Boggers’ fun flows downhill
Tue., Oct. 26, 2004
Stump Creek’s gravel bed once served as the nursery for young trout. Now, the Hayden Lake tributary has become a prime playground for local trucks and jeeps.
The creek has been rerouted in some stretches and now flows through deep, muddy truck tire ruts. Each storm sends torrents of mud downstream, suffocating aquatic life and turning Hayden Lake’s aquamarine waters to the color of coffee.
“This is some of the most extreme stream damage I’ve ever seen,” U.S. Forest Service hydrologist Rob Davies said during a visit to the creek Monday. Crushed cans of Busch Light beer were scattered across the mud. Charred logs and shredded shooting targets littered the few remaining patches of grass.
The Forest Service is desperately trying to prevent the trout stream from further becoming a monster-truck proving ground. The agency is cracking down on a local pastime known as mud bogging and has plans to block illegal access points to the stream and several other Hayden tributaries, including the main and north forks of Hayden Creek, Davies said.
Keeping trucks out of the creek won’t be easy. In the late 1990s, the Forest Service used giant boulders to block vehicle access to streamside meadows. “The barriers to keep people out became challenging obstacles,” Davies said.
A local rancher was so disgusted with the damage that he bulldozed barriers into an old National Forest access road. The waist-high dirt mounds turned out to be perfect for launching pickup trucks into the muddy pools.
“The berms just became more fun,” Davies said, as he walked along the slippery shore of a truck wallow. “Now, this is like mud bogging’s ultimate challenge.”
The off-road driving destroys streams and is dumping vast amounts of sediment into Hayden Lake. State officials say the lake is being threatened by sediment and excess nutrients, but much of the blame has been placed on unscrupulous development on the steep hills above the lake. Homesites carved into the slopes have unleashed torrents of mud during recent soggy months.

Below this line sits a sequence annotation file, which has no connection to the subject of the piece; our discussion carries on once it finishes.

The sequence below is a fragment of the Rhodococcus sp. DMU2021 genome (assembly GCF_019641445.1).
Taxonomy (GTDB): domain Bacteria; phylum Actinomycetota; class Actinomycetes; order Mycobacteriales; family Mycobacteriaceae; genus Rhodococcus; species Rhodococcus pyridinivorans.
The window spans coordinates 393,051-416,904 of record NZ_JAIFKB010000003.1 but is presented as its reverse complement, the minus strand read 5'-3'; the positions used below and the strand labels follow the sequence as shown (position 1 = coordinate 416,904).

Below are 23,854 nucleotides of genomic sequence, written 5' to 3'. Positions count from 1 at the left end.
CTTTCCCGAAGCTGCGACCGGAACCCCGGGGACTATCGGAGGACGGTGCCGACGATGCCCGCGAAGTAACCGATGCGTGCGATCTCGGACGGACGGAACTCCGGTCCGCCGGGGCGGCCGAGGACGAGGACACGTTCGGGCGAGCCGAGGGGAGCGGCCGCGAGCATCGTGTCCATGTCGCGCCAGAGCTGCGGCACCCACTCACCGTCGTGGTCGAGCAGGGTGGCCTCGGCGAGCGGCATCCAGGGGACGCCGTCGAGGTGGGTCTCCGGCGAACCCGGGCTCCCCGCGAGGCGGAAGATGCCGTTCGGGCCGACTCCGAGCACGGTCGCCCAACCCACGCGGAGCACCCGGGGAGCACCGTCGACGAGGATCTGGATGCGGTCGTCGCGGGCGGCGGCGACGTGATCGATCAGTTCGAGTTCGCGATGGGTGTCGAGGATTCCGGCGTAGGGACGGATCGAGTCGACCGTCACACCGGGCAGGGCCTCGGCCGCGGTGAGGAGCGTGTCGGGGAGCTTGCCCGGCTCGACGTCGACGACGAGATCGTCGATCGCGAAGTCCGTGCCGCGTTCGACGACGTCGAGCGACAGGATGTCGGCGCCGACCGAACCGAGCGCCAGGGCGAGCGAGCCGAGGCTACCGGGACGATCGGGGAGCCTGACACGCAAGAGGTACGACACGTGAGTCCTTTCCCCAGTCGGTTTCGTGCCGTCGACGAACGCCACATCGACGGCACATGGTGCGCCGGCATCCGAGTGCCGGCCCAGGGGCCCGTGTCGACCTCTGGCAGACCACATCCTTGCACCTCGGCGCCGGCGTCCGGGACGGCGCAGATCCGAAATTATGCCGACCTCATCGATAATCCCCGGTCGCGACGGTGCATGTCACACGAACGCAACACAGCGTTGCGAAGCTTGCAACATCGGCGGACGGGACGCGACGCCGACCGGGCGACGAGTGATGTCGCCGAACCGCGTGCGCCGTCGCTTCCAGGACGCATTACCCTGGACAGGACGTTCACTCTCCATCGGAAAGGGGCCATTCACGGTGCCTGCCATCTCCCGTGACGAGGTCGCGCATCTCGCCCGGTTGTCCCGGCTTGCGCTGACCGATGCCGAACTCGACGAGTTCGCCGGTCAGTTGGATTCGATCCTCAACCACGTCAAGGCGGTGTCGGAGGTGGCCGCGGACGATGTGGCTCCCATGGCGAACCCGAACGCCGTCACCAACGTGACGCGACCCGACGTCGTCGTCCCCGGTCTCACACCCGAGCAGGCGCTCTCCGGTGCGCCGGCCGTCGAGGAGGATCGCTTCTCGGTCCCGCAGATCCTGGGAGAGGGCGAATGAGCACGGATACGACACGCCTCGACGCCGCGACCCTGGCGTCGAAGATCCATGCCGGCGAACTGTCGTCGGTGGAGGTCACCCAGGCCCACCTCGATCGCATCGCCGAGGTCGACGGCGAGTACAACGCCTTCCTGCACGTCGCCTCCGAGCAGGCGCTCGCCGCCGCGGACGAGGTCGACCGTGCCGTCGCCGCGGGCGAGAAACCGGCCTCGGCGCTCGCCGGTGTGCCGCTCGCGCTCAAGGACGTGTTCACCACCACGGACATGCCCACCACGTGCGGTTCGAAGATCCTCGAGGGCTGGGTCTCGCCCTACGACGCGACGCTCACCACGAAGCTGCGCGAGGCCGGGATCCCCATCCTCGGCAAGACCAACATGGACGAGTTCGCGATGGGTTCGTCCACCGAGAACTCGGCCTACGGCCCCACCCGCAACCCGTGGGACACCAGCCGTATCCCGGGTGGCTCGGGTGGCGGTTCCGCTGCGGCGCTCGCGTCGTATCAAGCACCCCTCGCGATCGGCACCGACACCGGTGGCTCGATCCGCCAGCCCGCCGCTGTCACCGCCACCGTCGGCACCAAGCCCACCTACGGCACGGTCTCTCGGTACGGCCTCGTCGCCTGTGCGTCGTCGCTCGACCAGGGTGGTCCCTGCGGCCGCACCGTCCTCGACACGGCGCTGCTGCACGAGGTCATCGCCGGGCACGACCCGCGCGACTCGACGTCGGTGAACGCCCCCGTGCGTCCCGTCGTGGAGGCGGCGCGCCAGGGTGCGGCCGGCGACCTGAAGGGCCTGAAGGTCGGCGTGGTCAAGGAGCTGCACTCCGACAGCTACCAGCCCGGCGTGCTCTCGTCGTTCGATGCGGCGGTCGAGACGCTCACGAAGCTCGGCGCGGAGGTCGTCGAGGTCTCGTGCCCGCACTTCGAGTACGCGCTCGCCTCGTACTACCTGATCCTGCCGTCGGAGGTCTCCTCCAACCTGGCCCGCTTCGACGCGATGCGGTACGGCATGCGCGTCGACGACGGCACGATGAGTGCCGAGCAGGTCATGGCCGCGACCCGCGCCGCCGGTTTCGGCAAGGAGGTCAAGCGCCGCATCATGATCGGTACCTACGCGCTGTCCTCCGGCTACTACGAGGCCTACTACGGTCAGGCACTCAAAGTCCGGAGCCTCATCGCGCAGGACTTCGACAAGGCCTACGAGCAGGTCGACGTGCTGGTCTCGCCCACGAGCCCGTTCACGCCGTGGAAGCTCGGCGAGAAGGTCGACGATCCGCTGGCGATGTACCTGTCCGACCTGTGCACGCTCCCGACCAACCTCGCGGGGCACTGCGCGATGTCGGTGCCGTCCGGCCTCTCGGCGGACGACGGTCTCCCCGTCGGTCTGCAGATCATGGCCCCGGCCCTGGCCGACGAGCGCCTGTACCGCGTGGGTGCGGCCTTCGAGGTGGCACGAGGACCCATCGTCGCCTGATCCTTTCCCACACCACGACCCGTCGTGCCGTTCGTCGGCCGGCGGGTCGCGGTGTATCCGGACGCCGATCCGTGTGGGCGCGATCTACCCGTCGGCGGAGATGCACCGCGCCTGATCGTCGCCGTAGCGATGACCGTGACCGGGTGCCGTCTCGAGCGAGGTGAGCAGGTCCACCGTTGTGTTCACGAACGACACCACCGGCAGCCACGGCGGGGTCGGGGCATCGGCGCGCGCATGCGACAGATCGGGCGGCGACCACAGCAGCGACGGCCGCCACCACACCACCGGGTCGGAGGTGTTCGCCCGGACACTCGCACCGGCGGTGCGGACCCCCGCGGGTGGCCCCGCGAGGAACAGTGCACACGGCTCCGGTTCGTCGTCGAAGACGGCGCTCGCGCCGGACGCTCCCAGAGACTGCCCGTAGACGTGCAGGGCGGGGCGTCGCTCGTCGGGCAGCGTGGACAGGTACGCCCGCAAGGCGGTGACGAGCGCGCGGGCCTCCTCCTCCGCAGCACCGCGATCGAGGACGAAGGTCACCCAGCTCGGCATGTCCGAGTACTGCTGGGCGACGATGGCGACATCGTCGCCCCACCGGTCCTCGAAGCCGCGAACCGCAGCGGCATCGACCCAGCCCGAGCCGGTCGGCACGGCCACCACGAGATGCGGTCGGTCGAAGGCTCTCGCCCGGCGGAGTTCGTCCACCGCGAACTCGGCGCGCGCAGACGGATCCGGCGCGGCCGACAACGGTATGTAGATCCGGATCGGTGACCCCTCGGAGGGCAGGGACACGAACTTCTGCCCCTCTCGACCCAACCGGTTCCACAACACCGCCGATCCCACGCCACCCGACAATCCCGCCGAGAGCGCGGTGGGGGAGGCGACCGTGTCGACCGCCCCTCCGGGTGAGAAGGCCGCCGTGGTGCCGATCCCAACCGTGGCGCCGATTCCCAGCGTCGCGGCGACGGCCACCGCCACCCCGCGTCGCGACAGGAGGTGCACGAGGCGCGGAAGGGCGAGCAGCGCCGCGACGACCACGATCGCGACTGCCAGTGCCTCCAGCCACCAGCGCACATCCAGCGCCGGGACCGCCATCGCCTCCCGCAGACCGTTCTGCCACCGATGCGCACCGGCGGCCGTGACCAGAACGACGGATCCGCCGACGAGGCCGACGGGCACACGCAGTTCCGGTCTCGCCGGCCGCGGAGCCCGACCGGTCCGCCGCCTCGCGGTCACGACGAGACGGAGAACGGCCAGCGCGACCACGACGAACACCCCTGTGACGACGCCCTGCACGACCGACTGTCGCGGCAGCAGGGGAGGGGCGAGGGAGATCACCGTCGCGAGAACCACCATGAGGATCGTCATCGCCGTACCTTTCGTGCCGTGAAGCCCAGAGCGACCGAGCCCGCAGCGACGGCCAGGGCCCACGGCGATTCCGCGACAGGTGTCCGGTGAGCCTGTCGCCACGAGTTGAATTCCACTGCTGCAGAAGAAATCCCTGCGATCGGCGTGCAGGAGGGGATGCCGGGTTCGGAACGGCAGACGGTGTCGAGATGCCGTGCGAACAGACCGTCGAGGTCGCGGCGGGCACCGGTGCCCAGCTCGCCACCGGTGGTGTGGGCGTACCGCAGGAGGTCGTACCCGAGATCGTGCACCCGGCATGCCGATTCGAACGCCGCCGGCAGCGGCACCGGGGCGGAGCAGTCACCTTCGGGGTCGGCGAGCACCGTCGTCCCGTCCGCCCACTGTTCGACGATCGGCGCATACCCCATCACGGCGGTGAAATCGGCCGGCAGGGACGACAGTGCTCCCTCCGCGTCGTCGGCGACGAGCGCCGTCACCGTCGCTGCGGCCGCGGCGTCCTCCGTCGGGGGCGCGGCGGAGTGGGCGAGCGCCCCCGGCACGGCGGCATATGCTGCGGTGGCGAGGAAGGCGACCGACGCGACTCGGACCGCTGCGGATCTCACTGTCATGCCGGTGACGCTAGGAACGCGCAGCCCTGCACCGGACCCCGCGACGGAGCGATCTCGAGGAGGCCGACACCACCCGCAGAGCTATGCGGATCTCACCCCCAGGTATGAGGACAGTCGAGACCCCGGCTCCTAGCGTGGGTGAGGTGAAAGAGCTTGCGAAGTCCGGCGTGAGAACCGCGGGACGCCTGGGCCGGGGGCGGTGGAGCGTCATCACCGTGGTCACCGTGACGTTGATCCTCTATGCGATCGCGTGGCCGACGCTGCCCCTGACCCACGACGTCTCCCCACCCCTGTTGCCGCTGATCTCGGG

The lake’s typically clear waters have become a favorite for boaters and anglers. The Forest Service is working with the state to install stream quality monitoring technology before winter at the mouth of Hayden Creek.
As Davies surveyed some of the damage, the noise of a truck’s motor penetrated the cedar and hemlock forest. Davies and another Forest Service employee, Dave O’Brien, drove toward the sound and discovered three teenaged boys trying to free their Jeep Cherokee from muddy ruts.
“This is really something you shouldn’t be doing,” O’Brien told the boys, who stood staring at the ground with their hands in their pockets.
The Forest Service has written 10 tickets in the last two years for mud-bogging violations in the Hayden Creek area, but the boys apologized and said they did not know the action was illegal. The driver, a junior from Lakeland High School, explained his motivation for driving through the giant, deep puddles.
“To put your truck to the test,” he said. “Other people had done it, so we’re going to do it. We hear it’s a good place to go.”
The Forest Service is working with local off-road vehicle clubs to find a better place to drive through the mud, but O’Brien said North Idaho’s soils are easily washed away by the activity. Off-road driving is better suited for certain parts of Eastern Washington or places such as Moab, Utah, where exposed bedrock can handle the heavy impact.
A public education campaign is being planned to teach high school students about the dangers of turning streams into vehicle play areas. Projects are also in the works to block vehicle access to the streams that feed Hayden Lake, which are the most popular sites for mud boggers. Closures are the last resort, O’Brien said, “But we can’t tolerate this kind of abuse.”
With some help, the streams should be able to recover quickly, Davies said. The agency plans to spend $30,000 to fix Stump Creek by resculpting the stream bed, planting native grasses, installing a fence and blocking access with logs and boulders. Work also is planned for nearby Shamrock Meadows and Hayden Creek.
So long as the trucks stay out, the trout and clear water should return, Davies said.
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